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ANCHOR INSTITUTIONS: Funding for National Football Museum

ANCHOR INSTITUTIONS: Funding for National Football Museum

The National Football Museum, Image: Google

Manchester council has given a new lease and more funding for the National Football Museum to secure its long-term future as one of the city’s ‘anchor institutions’.

The museum has been based in the city centre’s Urbis building since relocating from Preston’s Deepdale football ground in 2012.

It boasts the largest accredited collection of football memorabilia in the world  with more than 40,000 artifacts, making it an international tourist attraction and a key educational resource.

But with the museum’s 10-year lease due to expire in spring 2022, the council’s executive have agreed to extend its stay for another 25 years.

A new three-year grant funding agreement which will see £4m paid to the museum up to 2025 was also approved by councillors on Wednesday.

It is hoped that the National Football Museum’s continued residence in Manchester will help the city continue to grow the number of people playing the sport over the next decade.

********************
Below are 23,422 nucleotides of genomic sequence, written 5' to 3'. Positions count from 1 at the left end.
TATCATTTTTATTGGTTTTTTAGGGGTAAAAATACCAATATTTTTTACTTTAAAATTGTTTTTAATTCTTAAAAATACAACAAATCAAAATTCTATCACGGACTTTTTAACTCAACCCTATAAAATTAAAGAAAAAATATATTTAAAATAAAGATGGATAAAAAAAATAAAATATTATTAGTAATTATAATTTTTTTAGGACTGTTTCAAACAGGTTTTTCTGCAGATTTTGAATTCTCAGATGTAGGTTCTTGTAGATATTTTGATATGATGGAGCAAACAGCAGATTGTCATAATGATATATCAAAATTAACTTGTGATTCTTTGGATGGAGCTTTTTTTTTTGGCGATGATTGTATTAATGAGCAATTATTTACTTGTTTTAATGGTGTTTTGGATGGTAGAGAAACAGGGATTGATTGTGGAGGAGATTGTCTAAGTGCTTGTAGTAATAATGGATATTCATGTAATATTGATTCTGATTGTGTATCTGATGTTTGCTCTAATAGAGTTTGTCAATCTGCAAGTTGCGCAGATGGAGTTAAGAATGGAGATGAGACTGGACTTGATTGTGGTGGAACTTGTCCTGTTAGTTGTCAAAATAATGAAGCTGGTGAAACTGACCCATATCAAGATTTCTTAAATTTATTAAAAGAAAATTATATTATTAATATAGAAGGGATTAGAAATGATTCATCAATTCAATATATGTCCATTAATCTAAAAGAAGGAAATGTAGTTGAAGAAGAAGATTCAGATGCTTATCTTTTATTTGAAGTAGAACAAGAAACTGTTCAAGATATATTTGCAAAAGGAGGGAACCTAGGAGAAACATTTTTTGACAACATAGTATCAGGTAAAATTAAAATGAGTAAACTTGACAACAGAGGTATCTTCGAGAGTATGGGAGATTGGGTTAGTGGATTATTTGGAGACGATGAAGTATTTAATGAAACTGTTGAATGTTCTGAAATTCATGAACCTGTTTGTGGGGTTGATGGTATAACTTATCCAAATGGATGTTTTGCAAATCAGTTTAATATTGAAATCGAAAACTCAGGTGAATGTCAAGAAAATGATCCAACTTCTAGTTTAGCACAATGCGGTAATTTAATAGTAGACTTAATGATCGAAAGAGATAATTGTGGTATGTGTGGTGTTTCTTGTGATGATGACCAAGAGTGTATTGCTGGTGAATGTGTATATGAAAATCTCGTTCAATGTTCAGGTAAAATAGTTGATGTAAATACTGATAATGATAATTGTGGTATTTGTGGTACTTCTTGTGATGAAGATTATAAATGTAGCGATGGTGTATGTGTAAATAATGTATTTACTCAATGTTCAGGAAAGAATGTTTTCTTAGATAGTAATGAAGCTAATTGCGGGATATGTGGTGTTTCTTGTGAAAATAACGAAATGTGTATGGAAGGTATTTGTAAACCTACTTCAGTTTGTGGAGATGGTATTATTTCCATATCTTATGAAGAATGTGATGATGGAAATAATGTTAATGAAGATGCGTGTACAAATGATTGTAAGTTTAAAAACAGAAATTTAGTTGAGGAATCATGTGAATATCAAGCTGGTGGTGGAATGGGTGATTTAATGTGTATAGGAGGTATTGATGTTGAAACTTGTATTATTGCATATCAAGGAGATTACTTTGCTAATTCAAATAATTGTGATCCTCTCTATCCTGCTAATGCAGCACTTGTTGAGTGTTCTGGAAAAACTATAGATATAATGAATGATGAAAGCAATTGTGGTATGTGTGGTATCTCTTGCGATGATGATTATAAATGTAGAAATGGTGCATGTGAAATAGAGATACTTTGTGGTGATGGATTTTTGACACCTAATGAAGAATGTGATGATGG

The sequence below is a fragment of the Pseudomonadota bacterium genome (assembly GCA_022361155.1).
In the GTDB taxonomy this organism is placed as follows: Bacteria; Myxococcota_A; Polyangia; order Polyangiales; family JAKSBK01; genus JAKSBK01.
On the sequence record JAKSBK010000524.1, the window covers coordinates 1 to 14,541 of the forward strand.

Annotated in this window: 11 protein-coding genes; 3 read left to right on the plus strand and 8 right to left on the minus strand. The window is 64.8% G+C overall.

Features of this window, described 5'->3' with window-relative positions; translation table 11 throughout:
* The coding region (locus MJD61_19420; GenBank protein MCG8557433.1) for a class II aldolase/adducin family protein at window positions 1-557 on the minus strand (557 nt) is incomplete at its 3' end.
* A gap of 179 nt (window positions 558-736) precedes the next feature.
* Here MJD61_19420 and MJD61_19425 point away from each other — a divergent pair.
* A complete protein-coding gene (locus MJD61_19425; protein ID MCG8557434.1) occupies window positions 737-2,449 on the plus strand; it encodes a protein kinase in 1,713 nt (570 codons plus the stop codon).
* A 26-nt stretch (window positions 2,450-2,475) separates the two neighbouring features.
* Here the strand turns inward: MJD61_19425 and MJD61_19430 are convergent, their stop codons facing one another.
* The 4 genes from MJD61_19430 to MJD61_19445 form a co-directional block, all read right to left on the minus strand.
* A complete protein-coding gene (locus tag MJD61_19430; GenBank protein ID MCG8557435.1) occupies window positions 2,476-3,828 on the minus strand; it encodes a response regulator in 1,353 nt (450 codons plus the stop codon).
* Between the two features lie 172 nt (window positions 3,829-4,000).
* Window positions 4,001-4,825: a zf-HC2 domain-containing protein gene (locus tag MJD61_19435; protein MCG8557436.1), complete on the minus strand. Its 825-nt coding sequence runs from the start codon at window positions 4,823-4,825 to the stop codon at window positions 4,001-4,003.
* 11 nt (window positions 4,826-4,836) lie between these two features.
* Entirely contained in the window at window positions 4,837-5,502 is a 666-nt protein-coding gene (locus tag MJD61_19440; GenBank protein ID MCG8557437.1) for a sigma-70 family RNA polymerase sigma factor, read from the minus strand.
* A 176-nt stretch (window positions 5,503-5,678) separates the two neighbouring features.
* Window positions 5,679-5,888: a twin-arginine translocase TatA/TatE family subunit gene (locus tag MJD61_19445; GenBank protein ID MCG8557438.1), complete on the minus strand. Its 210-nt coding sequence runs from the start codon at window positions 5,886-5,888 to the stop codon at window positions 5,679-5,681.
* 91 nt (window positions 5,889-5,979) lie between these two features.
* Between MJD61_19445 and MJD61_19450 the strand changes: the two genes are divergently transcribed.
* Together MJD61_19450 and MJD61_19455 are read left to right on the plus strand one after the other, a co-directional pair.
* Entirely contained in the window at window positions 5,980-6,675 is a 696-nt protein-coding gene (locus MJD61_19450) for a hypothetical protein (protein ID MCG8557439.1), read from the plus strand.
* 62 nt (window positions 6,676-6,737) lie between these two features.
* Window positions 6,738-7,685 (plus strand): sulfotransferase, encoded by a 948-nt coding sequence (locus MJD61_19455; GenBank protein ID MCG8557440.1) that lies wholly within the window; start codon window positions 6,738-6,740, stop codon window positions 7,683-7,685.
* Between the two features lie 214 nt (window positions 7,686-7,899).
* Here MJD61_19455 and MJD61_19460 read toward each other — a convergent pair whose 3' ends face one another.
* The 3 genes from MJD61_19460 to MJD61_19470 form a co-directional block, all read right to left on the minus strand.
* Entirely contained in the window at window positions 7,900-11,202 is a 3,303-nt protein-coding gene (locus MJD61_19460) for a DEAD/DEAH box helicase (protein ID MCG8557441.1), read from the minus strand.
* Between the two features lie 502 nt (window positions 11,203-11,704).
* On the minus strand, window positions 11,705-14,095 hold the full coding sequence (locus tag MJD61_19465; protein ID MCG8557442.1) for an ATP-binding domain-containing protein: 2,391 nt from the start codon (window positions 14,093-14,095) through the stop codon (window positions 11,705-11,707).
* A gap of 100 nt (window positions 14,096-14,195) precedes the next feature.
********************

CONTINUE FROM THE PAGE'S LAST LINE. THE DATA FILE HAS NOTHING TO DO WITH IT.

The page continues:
Councillor Luthfur Rahman, deputy leader of the council, told colleagues: “This is clearly one of our anchor institutions and it’s been hugely valuable over the years.

“Over the last 10 years we’ve been able to reduce our revenue contribution to the museum while also working on making sure the museum delivers for our communities and for our city.”

The Longsight councillor suggested that the National Football Museum’s statue could have played a role in Manchester being voted the world’s third best city in a recent Time Out poll.

He added: “Investing in institutions like this is something that I think is important to us.”

The National Football Museum’s £7.5m move to Manchester was supported by funding from both the council and the European Regional Development Fund (ERDF).

An initial 10-year sublease at a peppercorn rent was agreed between the local authority and Millennium Quarter Trust, which was established in 2002 to oversee the area of the city centre comprising the Urbis building, as well as Cathedral Gardens and Exchange Square.

Before the Covid-19 pandemic visitor numbers had reached 161,441 with a wider footfall within the building each year of 191,442.

A quarter of visitors were international and a further 25 per cent came from outside of the north west of England.

Since January 2019 residents of Manchester have been allowed to visit the museum for free, while visitors from outside are charged an entrance fee.


Words: Niall Griffiths, Local Democracy Reporter

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